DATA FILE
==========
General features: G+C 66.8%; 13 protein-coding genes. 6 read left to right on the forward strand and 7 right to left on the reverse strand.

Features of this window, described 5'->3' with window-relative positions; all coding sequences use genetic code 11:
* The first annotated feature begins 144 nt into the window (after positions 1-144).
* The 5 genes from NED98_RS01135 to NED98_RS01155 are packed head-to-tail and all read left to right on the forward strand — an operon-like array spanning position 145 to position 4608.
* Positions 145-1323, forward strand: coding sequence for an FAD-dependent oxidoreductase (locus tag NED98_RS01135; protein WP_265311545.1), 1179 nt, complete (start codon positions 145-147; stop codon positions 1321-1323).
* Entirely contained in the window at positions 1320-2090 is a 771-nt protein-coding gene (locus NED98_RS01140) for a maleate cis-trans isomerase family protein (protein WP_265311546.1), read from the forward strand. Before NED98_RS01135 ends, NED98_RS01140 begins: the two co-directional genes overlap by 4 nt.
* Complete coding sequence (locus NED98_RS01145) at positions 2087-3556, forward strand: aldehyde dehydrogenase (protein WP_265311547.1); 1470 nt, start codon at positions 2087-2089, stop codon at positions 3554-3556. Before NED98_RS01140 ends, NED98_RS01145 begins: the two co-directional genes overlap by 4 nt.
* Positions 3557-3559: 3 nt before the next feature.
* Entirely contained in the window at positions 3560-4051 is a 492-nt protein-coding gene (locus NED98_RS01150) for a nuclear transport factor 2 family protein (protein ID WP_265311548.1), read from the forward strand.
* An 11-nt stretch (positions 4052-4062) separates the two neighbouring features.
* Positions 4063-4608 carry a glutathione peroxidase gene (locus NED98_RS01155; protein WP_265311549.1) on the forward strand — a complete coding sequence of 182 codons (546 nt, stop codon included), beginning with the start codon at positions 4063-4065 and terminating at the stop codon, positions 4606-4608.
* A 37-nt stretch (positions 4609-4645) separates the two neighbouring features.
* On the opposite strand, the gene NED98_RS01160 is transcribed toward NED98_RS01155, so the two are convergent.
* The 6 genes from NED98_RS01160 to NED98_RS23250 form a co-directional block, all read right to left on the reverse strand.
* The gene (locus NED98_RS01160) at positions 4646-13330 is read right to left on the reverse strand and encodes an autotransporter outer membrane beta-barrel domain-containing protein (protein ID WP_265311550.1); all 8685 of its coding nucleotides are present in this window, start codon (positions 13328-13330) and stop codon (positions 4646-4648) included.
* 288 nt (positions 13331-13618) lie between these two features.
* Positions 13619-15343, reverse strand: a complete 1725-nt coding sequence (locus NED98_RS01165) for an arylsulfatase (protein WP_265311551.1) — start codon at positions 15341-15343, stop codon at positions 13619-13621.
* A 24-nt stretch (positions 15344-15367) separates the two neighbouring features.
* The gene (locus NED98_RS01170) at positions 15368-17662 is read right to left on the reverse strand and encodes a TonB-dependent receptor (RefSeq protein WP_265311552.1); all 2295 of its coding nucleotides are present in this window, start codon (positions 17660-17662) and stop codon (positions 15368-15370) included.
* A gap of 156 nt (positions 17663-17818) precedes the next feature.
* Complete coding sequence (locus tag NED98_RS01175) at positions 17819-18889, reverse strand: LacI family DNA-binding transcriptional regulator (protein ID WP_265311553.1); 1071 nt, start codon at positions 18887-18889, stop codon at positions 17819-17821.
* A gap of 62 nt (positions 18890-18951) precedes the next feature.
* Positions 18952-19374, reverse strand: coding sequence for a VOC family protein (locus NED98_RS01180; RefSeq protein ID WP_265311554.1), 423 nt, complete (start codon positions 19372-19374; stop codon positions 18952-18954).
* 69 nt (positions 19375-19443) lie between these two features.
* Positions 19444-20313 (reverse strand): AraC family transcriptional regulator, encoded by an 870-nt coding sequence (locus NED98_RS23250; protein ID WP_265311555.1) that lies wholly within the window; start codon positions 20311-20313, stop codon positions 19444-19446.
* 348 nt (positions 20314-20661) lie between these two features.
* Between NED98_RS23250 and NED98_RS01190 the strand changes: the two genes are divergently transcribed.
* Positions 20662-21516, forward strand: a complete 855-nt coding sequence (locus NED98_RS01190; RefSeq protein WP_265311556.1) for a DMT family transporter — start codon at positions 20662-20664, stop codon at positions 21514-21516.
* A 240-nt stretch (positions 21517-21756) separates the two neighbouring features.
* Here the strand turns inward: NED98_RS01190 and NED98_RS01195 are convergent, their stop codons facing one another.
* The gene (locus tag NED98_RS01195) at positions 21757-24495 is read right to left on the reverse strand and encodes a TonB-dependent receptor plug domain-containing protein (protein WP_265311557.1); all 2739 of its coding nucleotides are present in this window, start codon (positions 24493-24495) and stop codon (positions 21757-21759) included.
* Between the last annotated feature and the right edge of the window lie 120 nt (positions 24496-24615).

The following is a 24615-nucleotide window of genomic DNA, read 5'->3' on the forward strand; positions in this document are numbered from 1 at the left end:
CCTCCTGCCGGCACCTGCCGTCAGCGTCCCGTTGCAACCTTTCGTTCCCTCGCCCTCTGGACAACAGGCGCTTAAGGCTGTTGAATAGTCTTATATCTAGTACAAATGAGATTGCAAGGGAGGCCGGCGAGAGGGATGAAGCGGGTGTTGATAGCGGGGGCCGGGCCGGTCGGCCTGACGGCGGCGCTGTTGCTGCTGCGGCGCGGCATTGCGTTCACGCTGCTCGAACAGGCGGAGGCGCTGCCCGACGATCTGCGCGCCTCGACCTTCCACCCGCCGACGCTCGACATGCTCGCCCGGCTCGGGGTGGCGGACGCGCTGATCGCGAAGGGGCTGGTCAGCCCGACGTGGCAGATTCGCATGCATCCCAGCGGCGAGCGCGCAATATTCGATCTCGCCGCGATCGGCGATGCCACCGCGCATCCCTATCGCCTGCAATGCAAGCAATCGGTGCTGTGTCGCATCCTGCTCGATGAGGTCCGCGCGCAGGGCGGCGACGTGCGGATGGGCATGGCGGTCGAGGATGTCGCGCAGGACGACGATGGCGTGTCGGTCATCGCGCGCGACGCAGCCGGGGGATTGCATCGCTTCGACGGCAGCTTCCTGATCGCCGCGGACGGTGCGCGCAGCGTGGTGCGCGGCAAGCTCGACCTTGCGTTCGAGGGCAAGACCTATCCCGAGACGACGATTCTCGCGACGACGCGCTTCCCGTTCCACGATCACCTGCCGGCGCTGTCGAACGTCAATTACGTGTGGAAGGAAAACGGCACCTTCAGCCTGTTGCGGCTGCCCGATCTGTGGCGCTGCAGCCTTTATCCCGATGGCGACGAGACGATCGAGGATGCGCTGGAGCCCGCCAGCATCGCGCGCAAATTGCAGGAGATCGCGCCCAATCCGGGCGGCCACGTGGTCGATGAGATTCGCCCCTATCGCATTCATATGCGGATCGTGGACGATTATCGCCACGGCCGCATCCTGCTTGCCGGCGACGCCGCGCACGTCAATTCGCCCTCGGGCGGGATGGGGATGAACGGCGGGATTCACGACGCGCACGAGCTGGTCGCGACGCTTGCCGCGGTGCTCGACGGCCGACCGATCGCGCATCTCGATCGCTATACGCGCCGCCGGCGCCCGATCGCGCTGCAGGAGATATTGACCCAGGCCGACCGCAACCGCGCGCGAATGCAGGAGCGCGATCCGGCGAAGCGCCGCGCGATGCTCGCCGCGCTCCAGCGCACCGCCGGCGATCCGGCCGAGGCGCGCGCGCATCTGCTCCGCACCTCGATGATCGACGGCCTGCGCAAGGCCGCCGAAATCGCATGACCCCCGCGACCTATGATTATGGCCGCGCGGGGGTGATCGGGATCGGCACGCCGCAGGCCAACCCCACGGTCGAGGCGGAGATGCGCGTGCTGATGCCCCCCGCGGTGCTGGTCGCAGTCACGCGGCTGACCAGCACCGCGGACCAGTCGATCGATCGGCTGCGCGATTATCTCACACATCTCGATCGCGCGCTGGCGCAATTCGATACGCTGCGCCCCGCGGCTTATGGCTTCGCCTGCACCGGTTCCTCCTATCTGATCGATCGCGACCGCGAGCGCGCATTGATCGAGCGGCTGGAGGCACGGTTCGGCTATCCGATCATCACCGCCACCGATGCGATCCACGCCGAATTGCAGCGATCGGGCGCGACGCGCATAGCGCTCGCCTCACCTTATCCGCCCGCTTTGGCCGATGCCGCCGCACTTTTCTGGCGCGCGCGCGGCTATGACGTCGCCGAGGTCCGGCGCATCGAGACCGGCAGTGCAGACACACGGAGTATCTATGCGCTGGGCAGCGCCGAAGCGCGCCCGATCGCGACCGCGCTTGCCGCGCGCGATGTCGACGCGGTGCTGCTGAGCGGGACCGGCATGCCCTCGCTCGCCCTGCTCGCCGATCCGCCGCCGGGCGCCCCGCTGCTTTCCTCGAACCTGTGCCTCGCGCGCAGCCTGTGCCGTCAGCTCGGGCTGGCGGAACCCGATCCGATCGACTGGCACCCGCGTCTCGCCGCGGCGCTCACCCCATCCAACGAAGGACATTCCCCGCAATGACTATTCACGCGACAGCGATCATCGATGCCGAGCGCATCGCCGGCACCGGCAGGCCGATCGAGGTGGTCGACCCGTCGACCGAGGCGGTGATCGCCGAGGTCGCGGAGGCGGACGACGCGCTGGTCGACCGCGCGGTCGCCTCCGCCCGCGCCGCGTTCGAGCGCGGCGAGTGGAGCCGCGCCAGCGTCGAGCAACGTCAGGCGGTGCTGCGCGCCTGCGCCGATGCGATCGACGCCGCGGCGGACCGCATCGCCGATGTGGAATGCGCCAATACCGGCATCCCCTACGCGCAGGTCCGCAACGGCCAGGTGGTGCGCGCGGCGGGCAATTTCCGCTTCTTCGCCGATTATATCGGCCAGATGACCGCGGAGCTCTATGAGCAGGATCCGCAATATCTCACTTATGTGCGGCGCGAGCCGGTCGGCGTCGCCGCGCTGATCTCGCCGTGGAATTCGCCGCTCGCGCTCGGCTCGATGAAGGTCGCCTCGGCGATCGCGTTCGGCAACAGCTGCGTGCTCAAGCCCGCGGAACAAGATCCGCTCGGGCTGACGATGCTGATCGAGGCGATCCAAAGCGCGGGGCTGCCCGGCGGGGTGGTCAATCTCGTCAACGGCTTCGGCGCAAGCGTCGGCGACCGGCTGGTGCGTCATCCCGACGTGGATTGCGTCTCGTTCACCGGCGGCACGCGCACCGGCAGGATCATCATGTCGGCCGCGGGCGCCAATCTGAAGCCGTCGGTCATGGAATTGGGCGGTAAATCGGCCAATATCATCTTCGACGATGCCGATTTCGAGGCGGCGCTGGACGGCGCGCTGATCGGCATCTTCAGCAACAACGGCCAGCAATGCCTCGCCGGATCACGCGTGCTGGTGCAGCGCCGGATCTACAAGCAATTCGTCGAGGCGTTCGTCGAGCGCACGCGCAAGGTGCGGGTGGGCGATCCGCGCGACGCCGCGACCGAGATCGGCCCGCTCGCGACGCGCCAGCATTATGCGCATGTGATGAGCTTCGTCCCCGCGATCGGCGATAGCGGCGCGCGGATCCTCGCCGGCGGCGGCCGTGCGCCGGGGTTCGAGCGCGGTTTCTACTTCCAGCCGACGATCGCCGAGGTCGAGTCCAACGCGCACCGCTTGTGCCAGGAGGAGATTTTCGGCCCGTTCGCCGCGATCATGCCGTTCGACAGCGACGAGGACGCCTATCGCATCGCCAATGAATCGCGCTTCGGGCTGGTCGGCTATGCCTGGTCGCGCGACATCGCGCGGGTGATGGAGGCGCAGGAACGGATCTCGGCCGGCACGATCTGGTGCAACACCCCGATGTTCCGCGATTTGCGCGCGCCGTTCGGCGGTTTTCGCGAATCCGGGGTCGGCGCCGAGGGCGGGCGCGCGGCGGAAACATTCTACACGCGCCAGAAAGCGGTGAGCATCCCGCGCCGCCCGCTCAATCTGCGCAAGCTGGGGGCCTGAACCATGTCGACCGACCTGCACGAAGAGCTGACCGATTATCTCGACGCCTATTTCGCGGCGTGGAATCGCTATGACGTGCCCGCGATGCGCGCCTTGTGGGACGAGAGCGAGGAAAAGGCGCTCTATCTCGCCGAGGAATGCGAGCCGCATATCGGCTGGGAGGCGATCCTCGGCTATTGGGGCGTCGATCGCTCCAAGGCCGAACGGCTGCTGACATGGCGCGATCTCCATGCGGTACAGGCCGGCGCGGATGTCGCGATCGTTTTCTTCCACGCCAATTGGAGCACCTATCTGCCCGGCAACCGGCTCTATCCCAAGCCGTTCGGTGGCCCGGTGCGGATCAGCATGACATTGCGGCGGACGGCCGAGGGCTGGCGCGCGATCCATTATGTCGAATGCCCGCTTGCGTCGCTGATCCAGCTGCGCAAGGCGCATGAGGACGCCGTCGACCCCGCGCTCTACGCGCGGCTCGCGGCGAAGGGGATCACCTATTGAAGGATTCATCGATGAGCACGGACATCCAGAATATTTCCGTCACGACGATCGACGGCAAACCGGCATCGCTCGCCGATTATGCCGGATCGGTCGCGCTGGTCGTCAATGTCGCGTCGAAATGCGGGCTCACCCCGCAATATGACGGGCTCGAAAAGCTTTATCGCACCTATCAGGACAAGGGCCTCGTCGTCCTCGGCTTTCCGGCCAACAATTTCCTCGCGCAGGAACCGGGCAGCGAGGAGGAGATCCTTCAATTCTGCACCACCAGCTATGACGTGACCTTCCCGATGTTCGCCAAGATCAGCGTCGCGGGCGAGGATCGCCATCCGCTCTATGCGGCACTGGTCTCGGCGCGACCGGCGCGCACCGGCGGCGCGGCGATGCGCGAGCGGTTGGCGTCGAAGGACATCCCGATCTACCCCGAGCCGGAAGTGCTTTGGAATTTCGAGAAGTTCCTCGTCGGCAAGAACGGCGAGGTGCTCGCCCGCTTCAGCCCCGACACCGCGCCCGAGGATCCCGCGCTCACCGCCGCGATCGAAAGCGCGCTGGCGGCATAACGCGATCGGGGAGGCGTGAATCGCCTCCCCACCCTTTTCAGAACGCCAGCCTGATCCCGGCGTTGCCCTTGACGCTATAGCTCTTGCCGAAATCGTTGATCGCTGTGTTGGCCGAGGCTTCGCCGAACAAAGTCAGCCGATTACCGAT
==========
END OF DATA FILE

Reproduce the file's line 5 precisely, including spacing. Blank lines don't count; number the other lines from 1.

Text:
* Positions 145-1323, forward strand: coding sequence for an FAD-dependent oxidoreductase (locus tag NED98_RS01135; protein WP_265311545.1), 1179 nt, complete (start codon positions 145-147; stop codon positions 1321-1323).